It turns out that Ford has something even more radical than the 900-horsepower Lithium prototype planned for its Mustang lineup. For the first time in 55 years, the American pony car family is getting a new model dubbed the Mustang Mach-E—an all-electric crossover SUV.
This may be unsettling news to loyal 'Stang disciples, but Ford is doing its best to sell the new model as a natural evolution of the muscle car. "The Mach-E is instantly recognizable as a Mustang," the Detroit-headquartered automaker says. "Thanks to signature elements such as its long, powerful hood, rear haunch design, aggressive headlights and trademark tri-bar taillamps, Clever design and engineering delivers surprising rear seat roominess and ample cargo space."
Numerous variants will be offered over the next two years. The inaugural First Edition and Premium versions will arrive in 2020. Car and Driver reports that the Premium model will be available with 210-mile standard- or 300-mile extended-range batteries and rear- or all-wheel drive, while the First Edition gets all-wheel drive and extended-range batteries only. Output will vary from 244 hp for standard-range models and 332 hp for the extended-range models.
Things will get really exciting when the special-performance, 459-hp Mustang Mach-Es arrive in 2021. The GT version will be able to hit 60 mph in under four seconds, which Ford notes is faster than a Porsche Macan Turbo (We'll wait to see how it compares to the forthcoming Macan EV.) The quickest Mach-E will be the GT Performance Edition, which targets a 60-mph sprint in the mid-three-second range, around that of a Porsche 911 GTS.
Additionally, a 282-horsepower California Route 1 and 255-horsepower base Mach-E dubbed the Select will arrive in early 2021. The former will get an extended-range battery and rear-wheel drive, while the latter will be available with either battery and rear-wheel drive or all-wheel drive.
There will be three different apparatuses used to "refuel" the Mustang Mach-E. The on-board charger and at-home charging station both run off of a standard 240-volt outlet to deliver 22 and 32 miles of range per hour, respectively. On the road, one of the 12,500 FordPass Charging Network stations scattered across the U.S. and Canada will be able to charge the batteries from 10 to 80 percent in 38 minutes.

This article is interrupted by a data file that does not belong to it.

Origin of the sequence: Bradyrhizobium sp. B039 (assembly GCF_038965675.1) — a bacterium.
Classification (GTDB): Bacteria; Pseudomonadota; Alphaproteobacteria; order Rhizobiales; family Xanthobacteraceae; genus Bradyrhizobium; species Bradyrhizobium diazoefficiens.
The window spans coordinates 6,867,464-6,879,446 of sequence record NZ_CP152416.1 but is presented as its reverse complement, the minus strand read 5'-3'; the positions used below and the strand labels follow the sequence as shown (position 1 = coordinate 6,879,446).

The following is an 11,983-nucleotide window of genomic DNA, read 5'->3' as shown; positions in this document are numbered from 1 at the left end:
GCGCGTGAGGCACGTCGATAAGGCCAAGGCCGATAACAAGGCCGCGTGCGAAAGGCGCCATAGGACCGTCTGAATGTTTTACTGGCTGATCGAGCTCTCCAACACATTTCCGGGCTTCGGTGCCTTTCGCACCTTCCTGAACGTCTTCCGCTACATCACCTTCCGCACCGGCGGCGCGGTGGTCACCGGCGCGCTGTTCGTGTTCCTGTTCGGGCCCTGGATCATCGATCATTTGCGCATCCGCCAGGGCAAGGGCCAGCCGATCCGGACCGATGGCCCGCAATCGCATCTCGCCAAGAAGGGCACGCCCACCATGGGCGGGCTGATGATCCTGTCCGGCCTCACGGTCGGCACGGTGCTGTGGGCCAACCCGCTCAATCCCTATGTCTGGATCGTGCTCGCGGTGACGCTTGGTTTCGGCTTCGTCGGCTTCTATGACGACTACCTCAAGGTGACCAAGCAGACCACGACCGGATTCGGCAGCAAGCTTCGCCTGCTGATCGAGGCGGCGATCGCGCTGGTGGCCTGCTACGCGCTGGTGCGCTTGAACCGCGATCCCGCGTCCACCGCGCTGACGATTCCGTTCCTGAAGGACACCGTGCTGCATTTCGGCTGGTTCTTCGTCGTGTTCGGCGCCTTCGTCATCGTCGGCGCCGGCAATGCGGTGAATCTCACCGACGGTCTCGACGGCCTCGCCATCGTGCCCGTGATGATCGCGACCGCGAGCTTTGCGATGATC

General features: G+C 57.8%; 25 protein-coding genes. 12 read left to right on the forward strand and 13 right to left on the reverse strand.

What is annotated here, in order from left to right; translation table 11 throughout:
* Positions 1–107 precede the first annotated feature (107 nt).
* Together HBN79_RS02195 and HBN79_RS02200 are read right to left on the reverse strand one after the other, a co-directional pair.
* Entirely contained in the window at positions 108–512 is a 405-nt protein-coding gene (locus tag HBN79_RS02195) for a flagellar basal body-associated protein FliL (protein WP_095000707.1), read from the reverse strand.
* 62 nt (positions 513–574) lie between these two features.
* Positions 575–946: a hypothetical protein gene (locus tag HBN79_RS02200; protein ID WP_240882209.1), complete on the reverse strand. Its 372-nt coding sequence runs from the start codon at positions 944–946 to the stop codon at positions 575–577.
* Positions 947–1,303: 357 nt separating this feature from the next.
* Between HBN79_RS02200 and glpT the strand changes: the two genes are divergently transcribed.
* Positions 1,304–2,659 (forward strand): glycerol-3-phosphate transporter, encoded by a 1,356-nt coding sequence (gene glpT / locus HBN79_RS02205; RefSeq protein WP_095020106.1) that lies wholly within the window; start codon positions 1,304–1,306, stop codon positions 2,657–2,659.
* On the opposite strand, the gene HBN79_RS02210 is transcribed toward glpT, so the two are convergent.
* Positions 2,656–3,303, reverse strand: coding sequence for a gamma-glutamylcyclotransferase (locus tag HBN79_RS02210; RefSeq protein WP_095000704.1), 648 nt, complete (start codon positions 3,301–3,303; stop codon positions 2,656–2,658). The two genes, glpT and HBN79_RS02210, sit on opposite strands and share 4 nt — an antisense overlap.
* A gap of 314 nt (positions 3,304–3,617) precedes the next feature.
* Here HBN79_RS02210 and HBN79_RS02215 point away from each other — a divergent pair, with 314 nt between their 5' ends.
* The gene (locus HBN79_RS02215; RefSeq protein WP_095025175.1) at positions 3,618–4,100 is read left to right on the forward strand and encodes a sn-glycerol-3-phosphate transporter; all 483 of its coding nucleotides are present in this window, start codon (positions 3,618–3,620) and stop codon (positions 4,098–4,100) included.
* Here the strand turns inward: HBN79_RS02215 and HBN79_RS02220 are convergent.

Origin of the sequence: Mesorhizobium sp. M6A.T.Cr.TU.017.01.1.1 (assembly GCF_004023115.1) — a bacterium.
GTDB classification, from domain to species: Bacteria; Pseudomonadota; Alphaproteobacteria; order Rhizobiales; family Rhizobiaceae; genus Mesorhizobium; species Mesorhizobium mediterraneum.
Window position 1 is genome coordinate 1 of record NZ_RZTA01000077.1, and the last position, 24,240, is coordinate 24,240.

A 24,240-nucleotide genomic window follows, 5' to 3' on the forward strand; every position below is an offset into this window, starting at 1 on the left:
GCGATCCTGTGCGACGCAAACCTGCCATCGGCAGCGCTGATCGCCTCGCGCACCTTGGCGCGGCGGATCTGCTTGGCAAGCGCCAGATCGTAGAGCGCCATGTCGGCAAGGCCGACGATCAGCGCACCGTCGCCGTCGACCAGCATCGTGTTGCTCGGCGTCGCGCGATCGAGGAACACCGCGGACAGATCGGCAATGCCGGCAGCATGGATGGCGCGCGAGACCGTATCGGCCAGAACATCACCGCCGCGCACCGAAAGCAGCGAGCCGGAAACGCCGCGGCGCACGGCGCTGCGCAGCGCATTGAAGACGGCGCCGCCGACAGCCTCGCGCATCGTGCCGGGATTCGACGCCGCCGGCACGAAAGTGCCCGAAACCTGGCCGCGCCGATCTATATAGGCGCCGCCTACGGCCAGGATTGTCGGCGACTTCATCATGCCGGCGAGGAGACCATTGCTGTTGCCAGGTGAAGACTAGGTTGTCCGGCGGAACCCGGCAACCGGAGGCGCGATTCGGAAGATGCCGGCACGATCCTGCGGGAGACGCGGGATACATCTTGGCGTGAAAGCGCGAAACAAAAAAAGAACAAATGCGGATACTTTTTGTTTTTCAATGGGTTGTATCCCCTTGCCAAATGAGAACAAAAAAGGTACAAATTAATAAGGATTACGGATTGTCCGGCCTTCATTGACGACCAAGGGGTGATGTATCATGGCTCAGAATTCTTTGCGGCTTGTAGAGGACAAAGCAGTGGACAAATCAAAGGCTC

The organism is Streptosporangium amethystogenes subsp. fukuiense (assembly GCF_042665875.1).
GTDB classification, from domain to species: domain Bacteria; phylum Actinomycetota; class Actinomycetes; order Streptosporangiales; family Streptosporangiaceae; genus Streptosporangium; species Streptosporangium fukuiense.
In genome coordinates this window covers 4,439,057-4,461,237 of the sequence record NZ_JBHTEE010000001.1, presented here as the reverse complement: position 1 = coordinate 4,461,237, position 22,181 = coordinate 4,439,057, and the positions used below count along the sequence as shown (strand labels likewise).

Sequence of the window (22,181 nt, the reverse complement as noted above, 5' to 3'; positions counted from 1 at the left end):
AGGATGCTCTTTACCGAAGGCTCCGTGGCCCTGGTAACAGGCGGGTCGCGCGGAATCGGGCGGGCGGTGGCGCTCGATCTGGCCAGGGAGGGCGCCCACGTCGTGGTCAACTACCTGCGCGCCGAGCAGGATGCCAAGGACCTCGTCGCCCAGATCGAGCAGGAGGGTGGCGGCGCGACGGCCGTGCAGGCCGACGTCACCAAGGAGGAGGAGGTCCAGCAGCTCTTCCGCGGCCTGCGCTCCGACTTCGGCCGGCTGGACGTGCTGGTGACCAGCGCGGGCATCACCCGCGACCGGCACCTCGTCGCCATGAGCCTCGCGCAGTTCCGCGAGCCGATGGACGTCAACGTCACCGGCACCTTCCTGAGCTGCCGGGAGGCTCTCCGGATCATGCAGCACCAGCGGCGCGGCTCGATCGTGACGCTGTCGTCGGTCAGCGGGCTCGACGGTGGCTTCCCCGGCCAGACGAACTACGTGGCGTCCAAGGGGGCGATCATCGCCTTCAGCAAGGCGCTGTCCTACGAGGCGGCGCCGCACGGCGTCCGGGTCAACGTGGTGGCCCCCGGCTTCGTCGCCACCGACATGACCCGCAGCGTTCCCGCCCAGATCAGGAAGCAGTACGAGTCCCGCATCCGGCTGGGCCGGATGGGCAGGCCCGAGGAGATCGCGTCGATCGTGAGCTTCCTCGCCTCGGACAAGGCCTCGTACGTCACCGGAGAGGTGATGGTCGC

Inside, drivers will be able to select three different driving modes: Whisper, Engage and Unbridled. Each alters driving dynamics and offers "a distinct sensory experience." Features include custom-designed vehicle responsiveness such as sportier steering controls, ambient lighting, sounds tuned for an all-electric experience, and dynamic cluster animations that are tied to driving behavior.
Debuting in the cockpit of the Mach-E will be the next generation of Ford's SYNC infotainment system, i.e. a 15.5-inch touchscreen that forgoes complex menus for a smartphone-like interface and learns user preferences. Like Tesla's software, SYNC will receive over-the-air updates.
Pricing for the Premium model starts at $50,600, and the limited First Edition at $59,900. Pricing for the models arriving in late 2021 starts at $43,895 for the Select, and $52,400 for the California Route 1. The GT variants will start at $60,500. Anyone interested can reserve the Ford Mustang Mach-E with a $500 deposit online.
While the new electric SUV may seem like a shot across the bow at Elon Musk's Tesla EV company, Ford is also enjoying cinematic success in it's old-school racing rivalry with Ferrari, as Ford v. Ferrari easily topped last weekend's box office.